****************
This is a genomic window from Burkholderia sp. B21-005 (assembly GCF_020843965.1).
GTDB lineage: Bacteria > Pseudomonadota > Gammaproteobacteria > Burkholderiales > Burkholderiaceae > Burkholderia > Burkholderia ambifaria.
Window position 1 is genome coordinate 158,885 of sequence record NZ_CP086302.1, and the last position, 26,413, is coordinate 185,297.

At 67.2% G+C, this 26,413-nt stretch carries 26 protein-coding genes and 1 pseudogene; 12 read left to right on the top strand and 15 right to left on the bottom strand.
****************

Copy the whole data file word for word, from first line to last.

This is a genomic window from Burkholderia sp. B21-005 (assembly GCF_020843965.1).
GTDB lineage: Bacteria > Pseudomonadota > Gammaproteobacteria > Burkholderiales > Burkholderiaceae > Burkholderia > Burkholderia ambifaria.
Window position 1 is genome coordinate 158,885 of sequence record NZ_CP086302.1, and the last position, 26,413, is coordinate 185,297.

At 67.2% G+C, this 26,413-nt stretch carries 26 protein-coding genes and 1 pseudogene; 12 read left to right on the top strand and 15 right to left on the bottom strand.